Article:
June 15, 2013
1 - White, water-based paint on the trunks of thin-barked trees may help them survive the winter.
Yard and Garden June 15, 2013
I need to paint some of the trunks on my ash trees as they are getting sun injury. Please tell me what kind and color I should use.
Painting the trunk of a tree is an effective way to reduce heat and sun injury to the trunk. The object is to reflect sunlight to prevent heating of the bark. Trees with thin bark, young trees or trees that never develop a thick bark are those that benefit most. White paint is best for reducing injury to the trunk. Darker colors will absorb sunlight and convert it into heat that can cause even greater damage to the trunk. The paint should also be water-based, not petroleum-based, to prevent the paint from causing injury.
The injury to the trunk occurs most often in the winter when the trunk warms during the day and freezes at night. The southwest-facing portion of the trunk warms most and is most often injured. Most gardeners will paint completely around the trunk rather than just the southwest side of the tree for aesthetic reasons. They do this in the late fall. It is OK to paint the trunk of a very young tree in the summer if the branches and leaves do not provide sufficient shade to protect the trunk. However, it is more important to paint the trunk of young trees with unshaded trunks during the late fall.
Another gardening practice that helps avoid trunk injury is proper irrigation, especially in the winter. By proper irrigation I mean that the water is supplied to soil where the absorbing roots are located. In very new trees, that is the region of soil in which the original rootball is located. Older trees should not be watered at the base of the trunk; rather the soil at the drip line of the tree and outward should be targeted during irrigation. The soils should be moistened to a depth of 2 to 3 feet every 10 to 14 days in the growing season, and once a month during the dormant season. Maintaining moisture in the tissues of the trunk will help moderate temperatures.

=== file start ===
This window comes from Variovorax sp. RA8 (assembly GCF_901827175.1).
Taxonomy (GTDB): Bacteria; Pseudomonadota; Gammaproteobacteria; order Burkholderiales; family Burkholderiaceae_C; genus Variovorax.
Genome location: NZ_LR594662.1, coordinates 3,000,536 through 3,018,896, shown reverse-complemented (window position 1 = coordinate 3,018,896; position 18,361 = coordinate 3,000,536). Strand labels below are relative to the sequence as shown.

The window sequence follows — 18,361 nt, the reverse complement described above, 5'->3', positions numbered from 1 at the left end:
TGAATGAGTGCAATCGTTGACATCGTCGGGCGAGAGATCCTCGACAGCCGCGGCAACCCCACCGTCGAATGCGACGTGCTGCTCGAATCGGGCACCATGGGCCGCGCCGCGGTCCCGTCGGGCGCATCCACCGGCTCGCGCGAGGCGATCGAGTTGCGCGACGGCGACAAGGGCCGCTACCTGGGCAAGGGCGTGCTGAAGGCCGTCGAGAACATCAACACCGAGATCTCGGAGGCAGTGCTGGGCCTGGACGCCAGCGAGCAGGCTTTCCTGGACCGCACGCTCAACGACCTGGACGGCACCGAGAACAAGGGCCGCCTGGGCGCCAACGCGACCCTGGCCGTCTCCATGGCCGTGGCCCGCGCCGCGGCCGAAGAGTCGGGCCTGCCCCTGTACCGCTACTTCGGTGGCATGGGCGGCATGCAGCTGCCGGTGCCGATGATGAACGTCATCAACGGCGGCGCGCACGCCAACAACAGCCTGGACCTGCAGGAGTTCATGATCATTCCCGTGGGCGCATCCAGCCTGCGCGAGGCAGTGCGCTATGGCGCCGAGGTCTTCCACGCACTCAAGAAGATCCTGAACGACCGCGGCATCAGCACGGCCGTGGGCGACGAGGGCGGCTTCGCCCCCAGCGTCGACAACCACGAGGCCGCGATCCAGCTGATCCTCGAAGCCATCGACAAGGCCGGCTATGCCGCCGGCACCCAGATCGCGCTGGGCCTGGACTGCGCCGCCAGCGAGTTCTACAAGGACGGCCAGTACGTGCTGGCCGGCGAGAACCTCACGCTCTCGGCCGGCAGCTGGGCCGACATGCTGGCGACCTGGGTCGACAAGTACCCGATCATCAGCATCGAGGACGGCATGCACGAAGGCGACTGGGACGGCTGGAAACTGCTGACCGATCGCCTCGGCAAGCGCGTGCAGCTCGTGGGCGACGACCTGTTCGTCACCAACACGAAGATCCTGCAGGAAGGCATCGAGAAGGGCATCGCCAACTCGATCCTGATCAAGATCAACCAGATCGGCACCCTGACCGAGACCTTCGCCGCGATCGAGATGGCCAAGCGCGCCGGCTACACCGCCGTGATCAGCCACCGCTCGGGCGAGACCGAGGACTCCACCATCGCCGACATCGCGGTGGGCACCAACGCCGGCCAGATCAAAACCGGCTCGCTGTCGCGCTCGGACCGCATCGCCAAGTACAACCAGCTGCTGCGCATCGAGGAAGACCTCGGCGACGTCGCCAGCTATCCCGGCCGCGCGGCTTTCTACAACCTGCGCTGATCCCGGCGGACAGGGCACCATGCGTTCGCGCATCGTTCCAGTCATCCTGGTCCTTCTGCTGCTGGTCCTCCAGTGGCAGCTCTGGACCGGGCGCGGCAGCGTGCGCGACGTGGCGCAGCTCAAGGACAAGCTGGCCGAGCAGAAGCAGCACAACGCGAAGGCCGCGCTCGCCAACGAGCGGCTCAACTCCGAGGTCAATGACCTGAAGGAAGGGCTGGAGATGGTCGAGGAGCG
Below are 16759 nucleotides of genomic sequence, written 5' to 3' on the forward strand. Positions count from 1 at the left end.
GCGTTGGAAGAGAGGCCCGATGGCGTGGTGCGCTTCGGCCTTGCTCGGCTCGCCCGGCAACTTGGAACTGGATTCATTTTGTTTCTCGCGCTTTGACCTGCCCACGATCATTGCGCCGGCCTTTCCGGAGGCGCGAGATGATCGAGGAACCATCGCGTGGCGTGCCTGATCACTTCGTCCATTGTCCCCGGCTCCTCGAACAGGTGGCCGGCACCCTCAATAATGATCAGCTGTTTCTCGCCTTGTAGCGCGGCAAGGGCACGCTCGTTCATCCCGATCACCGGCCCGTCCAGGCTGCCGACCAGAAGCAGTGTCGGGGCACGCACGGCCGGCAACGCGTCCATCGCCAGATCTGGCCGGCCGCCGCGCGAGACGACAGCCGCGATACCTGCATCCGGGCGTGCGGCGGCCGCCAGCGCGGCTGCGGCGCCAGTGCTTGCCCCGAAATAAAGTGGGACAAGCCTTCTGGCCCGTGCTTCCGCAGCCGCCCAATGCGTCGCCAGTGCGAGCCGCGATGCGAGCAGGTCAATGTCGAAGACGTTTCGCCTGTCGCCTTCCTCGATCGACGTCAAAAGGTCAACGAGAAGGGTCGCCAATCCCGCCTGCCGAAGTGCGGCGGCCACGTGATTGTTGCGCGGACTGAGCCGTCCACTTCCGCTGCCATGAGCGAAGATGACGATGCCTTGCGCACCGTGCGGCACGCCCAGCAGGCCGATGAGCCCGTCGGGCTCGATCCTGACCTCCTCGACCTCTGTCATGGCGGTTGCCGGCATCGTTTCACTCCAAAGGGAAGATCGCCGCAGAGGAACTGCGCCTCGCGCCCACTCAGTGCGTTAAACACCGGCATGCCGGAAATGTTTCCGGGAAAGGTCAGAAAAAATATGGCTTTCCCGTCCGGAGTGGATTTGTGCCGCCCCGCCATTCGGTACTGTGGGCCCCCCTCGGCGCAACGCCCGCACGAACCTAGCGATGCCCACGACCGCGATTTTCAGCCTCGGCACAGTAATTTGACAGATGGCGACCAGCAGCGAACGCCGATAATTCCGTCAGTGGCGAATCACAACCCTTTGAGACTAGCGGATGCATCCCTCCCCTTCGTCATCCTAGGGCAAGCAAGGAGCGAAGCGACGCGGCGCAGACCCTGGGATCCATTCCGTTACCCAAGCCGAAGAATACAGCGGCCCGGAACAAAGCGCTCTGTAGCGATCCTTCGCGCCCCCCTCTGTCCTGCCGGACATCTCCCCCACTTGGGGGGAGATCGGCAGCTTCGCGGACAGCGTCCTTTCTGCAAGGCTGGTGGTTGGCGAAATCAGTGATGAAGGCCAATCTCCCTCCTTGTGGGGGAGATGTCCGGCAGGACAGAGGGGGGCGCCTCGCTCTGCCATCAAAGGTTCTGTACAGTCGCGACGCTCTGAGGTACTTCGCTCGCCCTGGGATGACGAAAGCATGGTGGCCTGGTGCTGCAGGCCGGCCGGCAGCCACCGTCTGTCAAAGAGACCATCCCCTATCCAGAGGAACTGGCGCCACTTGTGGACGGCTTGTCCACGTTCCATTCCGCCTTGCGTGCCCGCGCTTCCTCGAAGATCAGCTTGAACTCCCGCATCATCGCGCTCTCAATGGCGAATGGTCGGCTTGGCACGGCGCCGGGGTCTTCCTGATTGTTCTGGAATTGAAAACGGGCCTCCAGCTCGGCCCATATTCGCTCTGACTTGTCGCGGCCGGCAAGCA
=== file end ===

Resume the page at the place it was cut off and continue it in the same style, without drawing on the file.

Use of organic mulch around the base of the tree or living plant material around the tree helps reduce heat stresses experienced by the trunk. Rock mulch heats up the surrounding environment more than bark mulch. If the landscape has significant areas of rock mulch, use bark mulch at the base of trees to protect them from summer and winter heating. Rock mulches can increase winter damage to tree trunks.
For more gardening information, visit the NMSU Extension publications Web site at http://aces.nmsu.edu/pubs/_h, or to read past articles of Yard and Garden go to http://aces.nmsu.edu/pubs/periodicals.html
Send your gardening questions to:
Yard and Garden, Attn: Dr. Curtis Smith
NMSU Agricultural Science Center
1036 Miller Rd.
SW, Los Lunas, NM 87031.
Curtis W. Smith, Ph.D., is an Extension Horticulture Specialist emeritus with New Mexico State University's Cooperative Extension Service. NMSU and the U.S. Department of Agriculture cooperating